Dead Reckoning: No Smooth Sailing for Startups
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random.org. The fact that we “see” patterns in randomly fluctuating data sets is a human trait and fallibility that gets us into all sorts of trouble. When you start looking for it, you’ll find dead reckoning assumptions built into just about everything we touch, from news reports about the stock market to assumptions about job markets and college majors (e.g. last year there was a tremendous shortage of police officers, so next year the shortage will surely continue).
And the startup world is certainly no exception. The adoption of a new consumer behavior, such as Flash Sales or Daily Deals, tend to be self-limiting, diffusion dynamics where at some point saturation occurs, and the number of people engaging in the behavior plateaus or even declines because the behavior wasn’t worth repeating.
The first part of such adoption curves tends to look something like this:
And of course our natural tendency is to dead reckon that graph straight on up towards infinity. I mean, why wouldn’t we? This is clearly not random—this looks positively awesome, right?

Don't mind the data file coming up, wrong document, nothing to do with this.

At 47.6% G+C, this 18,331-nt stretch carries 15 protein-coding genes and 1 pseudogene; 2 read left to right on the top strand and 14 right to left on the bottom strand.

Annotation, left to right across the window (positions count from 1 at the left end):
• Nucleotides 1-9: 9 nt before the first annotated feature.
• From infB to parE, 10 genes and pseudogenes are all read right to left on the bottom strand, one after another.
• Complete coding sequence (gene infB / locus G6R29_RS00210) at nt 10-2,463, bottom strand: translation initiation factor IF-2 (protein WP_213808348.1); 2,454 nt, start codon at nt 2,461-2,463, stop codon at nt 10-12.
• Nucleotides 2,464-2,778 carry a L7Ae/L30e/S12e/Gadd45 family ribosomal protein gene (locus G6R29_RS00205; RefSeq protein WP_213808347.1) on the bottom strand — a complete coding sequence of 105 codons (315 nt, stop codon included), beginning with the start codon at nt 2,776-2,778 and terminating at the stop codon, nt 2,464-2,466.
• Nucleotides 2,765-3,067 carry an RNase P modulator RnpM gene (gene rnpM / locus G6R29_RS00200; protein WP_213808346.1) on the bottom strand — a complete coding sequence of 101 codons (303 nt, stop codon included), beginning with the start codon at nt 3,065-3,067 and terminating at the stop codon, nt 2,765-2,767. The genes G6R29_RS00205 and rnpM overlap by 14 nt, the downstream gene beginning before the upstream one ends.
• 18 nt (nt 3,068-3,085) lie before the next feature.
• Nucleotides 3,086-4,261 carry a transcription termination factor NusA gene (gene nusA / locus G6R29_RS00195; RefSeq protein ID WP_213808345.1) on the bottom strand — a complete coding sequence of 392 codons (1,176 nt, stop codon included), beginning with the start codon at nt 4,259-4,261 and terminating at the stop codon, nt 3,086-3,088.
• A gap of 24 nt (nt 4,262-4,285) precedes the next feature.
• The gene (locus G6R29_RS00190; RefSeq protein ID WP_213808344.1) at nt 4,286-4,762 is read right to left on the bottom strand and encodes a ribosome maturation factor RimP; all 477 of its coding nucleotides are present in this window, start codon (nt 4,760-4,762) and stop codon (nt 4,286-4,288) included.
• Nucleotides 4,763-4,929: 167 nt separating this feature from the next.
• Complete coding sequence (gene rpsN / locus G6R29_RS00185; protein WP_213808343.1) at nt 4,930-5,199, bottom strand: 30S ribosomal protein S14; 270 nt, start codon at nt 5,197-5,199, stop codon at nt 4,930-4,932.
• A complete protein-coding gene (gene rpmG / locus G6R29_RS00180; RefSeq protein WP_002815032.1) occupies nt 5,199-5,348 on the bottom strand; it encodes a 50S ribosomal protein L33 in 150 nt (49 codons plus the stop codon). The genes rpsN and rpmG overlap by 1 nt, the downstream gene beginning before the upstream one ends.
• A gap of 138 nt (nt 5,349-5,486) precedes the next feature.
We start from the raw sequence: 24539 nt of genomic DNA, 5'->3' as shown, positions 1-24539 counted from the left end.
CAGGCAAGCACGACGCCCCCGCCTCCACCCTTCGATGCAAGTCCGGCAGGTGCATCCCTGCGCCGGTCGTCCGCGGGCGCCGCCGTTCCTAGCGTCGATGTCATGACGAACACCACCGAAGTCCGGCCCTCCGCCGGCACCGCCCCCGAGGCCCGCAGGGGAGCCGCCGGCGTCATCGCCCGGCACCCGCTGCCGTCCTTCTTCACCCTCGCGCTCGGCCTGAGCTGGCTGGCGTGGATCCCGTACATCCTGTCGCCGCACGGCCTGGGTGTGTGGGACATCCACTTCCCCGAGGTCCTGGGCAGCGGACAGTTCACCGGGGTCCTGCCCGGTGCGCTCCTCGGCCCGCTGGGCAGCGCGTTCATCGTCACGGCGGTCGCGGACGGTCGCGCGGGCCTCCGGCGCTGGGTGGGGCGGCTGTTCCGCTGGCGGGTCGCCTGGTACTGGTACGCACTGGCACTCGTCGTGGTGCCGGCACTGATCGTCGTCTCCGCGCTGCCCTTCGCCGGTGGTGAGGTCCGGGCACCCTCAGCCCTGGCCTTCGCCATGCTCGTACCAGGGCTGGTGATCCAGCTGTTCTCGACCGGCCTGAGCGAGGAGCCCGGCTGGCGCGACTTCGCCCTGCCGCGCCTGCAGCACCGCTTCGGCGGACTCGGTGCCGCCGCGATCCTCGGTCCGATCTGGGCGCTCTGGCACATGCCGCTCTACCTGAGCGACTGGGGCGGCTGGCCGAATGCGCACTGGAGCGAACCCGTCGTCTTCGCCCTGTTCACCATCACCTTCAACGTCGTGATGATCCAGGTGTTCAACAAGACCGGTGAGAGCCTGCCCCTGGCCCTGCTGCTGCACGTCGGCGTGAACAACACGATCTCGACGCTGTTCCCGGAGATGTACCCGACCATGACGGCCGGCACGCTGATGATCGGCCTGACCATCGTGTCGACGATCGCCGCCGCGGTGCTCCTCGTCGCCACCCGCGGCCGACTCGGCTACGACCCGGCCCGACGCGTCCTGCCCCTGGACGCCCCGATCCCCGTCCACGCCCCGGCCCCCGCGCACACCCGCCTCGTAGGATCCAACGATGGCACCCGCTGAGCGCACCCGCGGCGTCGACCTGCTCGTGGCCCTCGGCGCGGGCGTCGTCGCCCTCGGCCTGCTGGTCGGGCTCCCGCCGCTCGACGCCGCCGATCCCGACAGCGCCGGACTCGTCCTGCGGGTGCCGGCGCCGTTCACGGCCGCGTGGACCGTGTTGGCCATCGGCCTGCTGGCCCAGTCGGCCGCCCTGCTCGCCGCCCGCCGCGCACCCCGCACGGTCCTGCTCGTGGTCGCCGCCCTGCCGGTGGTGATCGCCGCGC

But here’s the rest of this classic S-shaped logistic curve:
Let’s say the above data represents consumer adoption of participating in Flash Sale websites. If you decided to jump into the business at year 8 based only on the seemingly promising first graph, you would have soon discovered, much to your dismay, that the market was already 75 percent saturated and the remaining 25 percent would be largely eaten up in only 2 years! To make thing worse, entrepreneurs are born optimists, so we tend to err hugely on the side of upward growth. I would bet good money that most startup types would extrapolate that first curve sharply upwards even faster than the straight-line interpolation.
It’s not that straight-line predictions are always wrong, but in the same way that naturally clumsy people should be extra careful in china shops, we should recognize our tendency to dead reckon and cast a skeptical eye on linear forecasts. There are natural physical limits to everything, including businesses, and it’s often worth ignoring historical data entirely and trying to get at least a gut feel for what the major dynamics are going to be in the future. Doing a little back of the envelope math on market sizing can go a long way to figuring out if you have some unrealistic implicit forecasting assumptions, such as assuming you will acquire more US customers than actually live in North America!
Clearly predicting the future is extremely hard, and no matter how much math, science, and theory you throw at it, there’s always going to be a huge amount of risk and guesswork. But it’s infinitely better to know when you’re guessing and when you’re not so you can constantly be on the lookout for the nasty rocks that show up exactly where it’s supposed to be smooth sailing.
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